Malaysian style beef curry with ancho chilli and a smashed cucumber salad

Some of the tastiest dishes we have eaten have been the spicy, tangy curries of all kinds that you find across Asia. The best Asian curries come rough and ready, often in the most makeshift of establishments, each distinctive to that owregion region of their own country. There’s good taste and irresistible charm right down even to the dishes Asian curries are served in- from the large colourful, beat-up bowls used in backstreet night-time bazaars to the delicate and ornate ceramic bowls served up in an airy palatial hotel courtyard. We have been lucky enough to travel to lots of places across Asia- which is literally our heaven on earth when it comes to immersing ourselves in another culture. In the Asia chefs use red meat much less frequently than their western counterparts. Red meat across Asia is a delicacy, not a staple, often used in thin strips to bring a noodle salad to life, or in a rich curry, a rare indulgence at certain times of year. This is the way it should be, in our opinion. To try and cut your red meat intake down drastically in the week- both for health reasons, keeping hat cut healthy, and also for ethical reasons. We’re firm believers in eating only meat which comes from high welfare, preferably organic sources. Grass-fed, free-range beef from animals allowed slowly to mature to the right age is unbeatable in its taste. Both of us being lucky enough to cook from the beef from our own farms, Jemima’s being white park cattle and Lucy’s being galloways- both original breeds of cows. Such robust flavoursome beef lends itself beautifully to slow cooking with fresh root vegetables and wintery spices such as star anise, cinnamon and cloves. And if you can get ancho chillies, we would highly recommend this addition to the curry- it’s the right amount of smokiness for this dish. An ancho chilli is a dry smoked poblana chilli, most commonly used in Mexican cuisine, which of course isn’t authentic to a Malaysian style curry… but trust us, its delicious! Will make these dark cold evenings into a cosy old spiced affair.


    4 shallots, thinly sliced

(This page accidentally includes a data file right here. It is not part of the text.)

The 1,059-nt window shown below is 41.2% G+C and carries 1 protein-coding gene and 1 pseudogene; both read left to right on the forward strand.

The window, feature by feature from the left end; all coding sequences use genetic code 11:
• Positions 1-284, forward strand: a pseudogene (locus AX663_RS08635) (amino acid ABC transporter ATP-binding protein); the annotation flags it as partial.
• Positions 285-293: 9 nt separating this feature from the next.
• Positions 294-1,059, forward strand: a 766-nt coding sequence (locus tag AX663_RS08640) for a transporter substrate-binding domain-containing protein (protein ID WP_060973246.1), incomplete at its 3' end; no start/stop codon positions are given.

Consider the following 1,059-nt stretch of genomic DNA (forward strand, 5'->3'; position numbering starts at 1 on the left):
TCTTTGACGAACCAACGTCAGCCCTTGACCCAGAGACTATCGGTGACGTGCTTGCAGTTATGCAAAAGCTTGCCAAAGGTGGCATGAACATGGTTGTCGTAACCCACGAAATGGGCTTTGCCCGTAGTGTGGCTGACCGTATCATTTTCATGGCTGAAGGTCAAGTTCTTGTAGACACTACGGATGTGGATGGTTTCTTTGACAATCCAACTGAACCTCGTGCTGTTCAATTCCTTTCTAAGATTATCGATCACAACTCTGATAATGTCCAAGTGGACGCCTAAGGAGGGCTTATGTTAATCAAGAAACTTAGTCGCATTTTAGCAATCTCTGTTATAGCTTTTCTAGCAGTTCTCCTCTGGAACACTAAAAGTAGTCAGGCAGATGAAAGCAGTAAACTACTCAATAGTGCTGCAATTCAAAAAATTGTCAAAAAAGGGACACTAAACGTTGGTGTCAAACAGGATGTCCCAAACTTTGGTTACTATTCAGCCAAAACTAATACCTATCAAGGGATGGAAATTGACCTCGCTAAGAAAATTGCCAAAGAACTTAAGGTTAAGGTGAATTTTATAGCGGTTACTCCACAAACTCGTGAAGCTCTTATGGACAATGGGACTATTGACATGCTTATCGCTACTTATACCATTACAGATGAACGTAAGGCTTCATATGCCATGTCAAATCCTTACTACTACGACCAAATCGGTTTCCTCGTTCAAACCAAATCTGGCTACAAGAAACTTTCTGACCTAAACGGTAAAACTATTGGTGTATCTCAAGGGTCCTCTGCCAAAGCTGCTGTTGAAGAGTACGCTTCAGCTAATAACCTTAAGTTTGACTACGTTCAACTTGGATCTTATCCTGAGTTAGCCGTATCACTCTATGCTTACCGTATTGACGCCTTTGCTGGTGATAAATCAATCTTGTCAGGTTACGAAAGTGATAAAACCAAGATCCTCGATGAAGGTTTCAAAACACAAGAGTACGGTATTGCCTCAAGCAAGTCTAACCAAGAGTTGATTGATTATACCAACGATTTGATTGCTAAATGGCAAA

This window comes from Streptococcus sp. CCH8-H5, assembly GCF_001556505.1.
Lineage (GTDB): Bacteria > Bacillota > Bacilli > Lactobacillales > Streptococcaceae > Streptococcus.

2 inch ginger, finely grated

    5 garlic cloves

    2 carrots, roughly diced

    2 lemon grass stalks, bashed and roughly chopped

    1tbsp ground turmeric

    1 tsp ground clove

    2 cinnamon sticks

    2 star anise

    2 dry ancho chillies, ends chopped off and then softened in hot water for a few minutes and finely diced

    3 lime leaves

    800g beef, topside. Cut into 3 cm pieces

    500ml coconut milk

    1 tbsp maple syrup

    400g stock (chicken or vegetable)

    juice of 1 lime


    1 cucumber

    1 tsp sea salt

    1 tsp sugar

    2 tsp sesame oil

    1 tbsp rice vinegar

    2 tsp soy sauce

    2 garlic cloves, finely chopped

    2 tsp toasted sesame seeds

    1 tsp chili oil

    small bunch coriander chopped


    handful of fresh coriander to serve



Heat a pot over a medium heat, add a little oil (coconut oil is good) and add the shallots, ginger, garlic, carrots, lemon grass, ancho, cinnamon sticks and star anise. Cook for 5-10 minute until tender and fragrant and then add the ground spices, lime leaves and beef. Put the heat up and keep stirring for a few minutes.

Then add the coconut milk and stock. Leave to simmer, and then put the lid on for 3-4 hours until the beef is fall-apart tender.


Cut your cucumber into 4 long strips, bash with the back of your knife and cut it at a 45-degree angel into bite size pieces. Mix the dressing ingredients together and mix in a bowl with the cucumber


Serve the curry with steamed jasmine rice and the cucumber